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Chest X-ray Interpretation

Chest X-ray Interpretation

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05/10/2014

 
444
AACN Advanced Critical CareVolume 19, Number 4, pp.444–473© 2008, AACN
Chest Radiograph Evaluationand Interpretation
Debra Siela, RN, PhD, CCNS, ACNS-BC, CCRN, CNE, RRT
Chest imaging is an important tool in manag-ing critically ill patients. Basic chest radiologyis still used to quickly detect abnormalities inthe chest. Critical care nurses are often theones who first read the radiologist’s report ofchest radiograph results and provide theirinterpretation to a physician. Oftentimes,chest radiographs are obtained routinely ona daily basis for every critical care patient,with the goal of effective clinical manage-ment. Critical care nurses can confirm car-diopulmonary assessment findings by alsoevaluating their patient’s chest radiographsand reviewing the radiologist’s report. Bylearning some basic skills in interpreting andevaluating chest radiographs, nurses canrecognize and localize gross pathologicchanges visible on a chest radiograph. Thisarticle provides basic chest radiograph inter-pretation information that allows readers toreview relevant anatomy and physiology,summarize normal and abnormal findingson chest radiographs, and describe radi-ographic findings in common pulmonaryand cardiac disorders.
Keywords:
APN, chest imaging, chest radi-ograph, chest radiograph evaluation, chestradiograph interpretation, critical care nurses
ABSTRACT
findings, and 20% have new major findingsthat are clinically unsuspected and are seenonly on the radiograph.
4
Other research supports discontinuing dailyroutine chest radiographs for critically illpatients because subtle changes may not beclinically significant and because of the use of resources and cost.
5–7
Some consensus existsfor routine but not daily chest radiographsdepending on the nature of the acute illness.
8
Many of these studies
1,3,9
suggest using clinicalassessment to guide the need to obtain confir-matory chest radiographs whether or not theyare daily or routine.Critical care nurses can confirm cardiopul-monary assessment findings by also interpreting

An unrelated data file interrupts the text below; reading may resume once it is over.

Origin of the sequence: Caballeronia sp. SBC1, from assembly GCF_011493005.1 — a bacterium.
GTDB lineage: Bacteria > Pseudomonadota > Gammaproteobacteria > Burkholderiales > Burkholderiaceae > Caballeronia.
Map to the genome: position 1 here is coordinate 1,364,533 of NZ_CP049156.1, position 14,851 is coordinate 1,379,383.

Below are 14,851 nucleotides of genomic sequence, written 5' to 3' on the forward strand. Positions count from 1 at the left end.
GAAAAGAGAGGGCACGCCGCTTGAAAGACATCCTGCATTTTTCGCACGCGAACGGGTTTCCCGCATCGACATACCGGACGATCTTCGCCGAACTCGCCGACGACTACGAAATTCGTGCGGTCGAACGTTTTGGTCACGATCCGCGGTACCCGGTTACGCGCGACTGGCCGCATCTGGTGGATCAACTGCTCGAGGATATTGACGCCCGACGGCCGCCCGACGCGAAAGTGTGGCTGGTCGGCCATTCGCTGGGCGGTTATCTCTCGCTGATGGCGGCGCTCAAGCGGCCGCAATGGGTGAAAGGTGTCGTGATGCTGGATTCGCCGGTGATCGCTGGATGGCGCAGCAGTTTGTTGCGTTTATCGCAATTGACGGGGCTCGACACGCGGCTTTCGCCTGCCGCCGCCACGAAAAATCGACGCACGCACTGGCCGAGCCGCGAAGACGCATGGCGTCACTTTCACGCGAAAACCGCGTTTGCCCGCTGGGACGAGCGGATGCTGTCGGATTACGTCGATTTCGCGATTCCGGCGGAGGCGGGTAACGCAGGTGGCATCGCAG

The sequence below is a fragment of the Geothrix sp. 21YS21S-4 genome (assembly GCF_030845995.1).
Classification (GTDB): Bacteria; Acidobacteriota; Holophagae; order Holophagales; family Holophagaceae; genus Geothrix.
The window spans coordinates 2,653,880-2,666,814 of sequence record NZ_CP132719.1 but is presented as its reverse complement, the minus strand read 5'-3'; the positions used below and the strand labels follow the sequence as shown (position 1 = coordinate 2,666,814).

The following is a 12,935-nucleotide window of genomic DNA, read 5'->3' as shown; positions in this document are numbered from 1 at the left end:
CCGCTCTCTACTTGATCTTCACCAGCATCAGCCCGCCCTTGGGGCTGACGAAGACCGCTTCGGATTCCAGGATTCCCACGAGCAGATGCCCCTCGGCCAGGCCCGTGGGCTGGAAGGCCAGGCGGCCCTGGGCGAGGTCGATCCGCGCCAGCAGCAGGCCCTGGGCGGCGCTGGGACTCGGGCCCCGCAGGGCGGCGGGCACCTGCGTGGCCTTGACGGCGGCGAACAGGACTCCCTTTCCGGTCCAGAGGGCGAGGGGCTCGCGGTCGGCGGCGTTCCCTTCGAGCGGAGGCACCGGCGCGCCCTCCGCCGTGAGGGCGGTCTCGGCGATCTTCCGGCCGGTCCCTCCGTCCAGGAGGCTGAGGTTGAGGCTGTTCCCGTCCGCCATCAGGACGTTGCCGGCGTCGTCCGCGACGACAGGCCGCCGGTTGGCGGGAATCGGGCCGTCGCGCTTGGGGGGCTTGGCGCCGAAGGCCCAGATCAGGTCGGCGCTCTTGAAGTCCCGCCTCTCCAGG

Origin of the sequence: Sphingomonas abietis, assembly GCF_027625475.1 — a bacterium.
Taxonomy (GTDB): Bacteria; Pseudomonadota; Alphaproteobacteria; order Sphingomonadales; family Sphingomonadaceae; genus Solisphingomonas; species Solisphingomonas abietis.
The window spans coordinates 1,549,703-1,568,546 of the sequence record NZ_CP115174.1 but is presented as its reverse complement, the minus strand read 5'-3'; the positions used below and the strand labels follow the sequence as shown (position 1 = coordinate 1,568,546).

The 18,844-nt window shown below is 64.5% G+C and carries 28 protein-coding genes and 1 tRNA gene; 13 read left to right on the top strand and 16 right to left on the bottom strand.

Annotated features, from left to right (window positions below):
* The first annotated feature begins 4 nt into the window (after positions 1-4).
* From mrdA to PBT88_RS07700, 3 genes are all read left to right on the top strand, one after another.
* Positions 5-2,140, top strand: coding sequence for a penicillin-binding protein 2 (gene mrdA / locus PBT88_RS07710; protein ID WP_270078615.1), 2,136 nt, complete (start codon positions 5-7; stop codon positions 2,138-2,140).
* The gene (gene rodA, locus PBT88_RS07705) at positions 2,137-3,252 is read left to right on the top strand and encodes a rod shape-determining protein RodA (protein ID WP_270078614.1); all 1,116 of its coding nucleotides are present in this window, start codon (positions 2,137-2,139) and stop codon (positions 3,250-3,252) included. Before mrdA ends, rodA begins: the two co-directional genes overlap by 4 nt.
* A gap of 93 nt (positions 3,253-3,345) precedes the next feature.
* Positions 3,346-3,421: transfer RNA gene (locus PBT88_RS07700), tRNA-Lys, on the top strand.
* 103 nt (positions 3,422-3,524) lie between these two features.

C
hest imaging is an important tool inmanaging critically ill patients. Basicchest radiology is still used to quickly detectabnormalities in the chest. Critical care nursesare often the ones who first read the radiolo-gist’s report of chest radiograph results andprovide their interpretation to a physician.Oftentimes, chest radiographs are obtainedroutinely on a daily basis for every criticalcare patient with the goal of effective clinicalmanagement.Debate exists about the efficacy of daily orroutine chest radiology for critically illpatients. It has been suggested that daily orroutine serial chest radiographs are not needed.Some research supports obtaining daily routinechest radiographs for critically ill patients to beable to identify even subtle changes.
1–3
Mettler
4
supports daily chest radiographs in critically illpatients. Mettler reports that in daily chestradiographs, 60% do not disclose either newmajor or minor findings, 20% have new minor
Debra Siela is Assistant Professor, Ball State UniversitySchool of Nursing, and ICU Clinical Nurse Specialist, BallMemorial Hospital, 2000 University Ave, Muncie, IN 47306(dsiela@bsu.edu).
AACN1904_444–473 21/10/08 09:26 PM Page 444
 
VOLUME 19 NUMBER 4 OCTOBER–DECEMBER 2008 CHEST RADIOGRAPH EVALUATION AND INTERPRETATION
445
their patient’s chest radiographs and review-ing the radiologist’s report. This process canaid in planning appropriate nursing care. Thisarticle provides information on basic chestradiology interpretation that will allowthe reader to review relevant anatomy andphysiology, summarize normal findings onchest radiographs, and describe radiographicfindings in common pulmonary and cardiacdisorders.
Basic Chest Radiography
X-rays are very short wavelengths of electro-magnetic radiation that penetrate matter.
4,10–12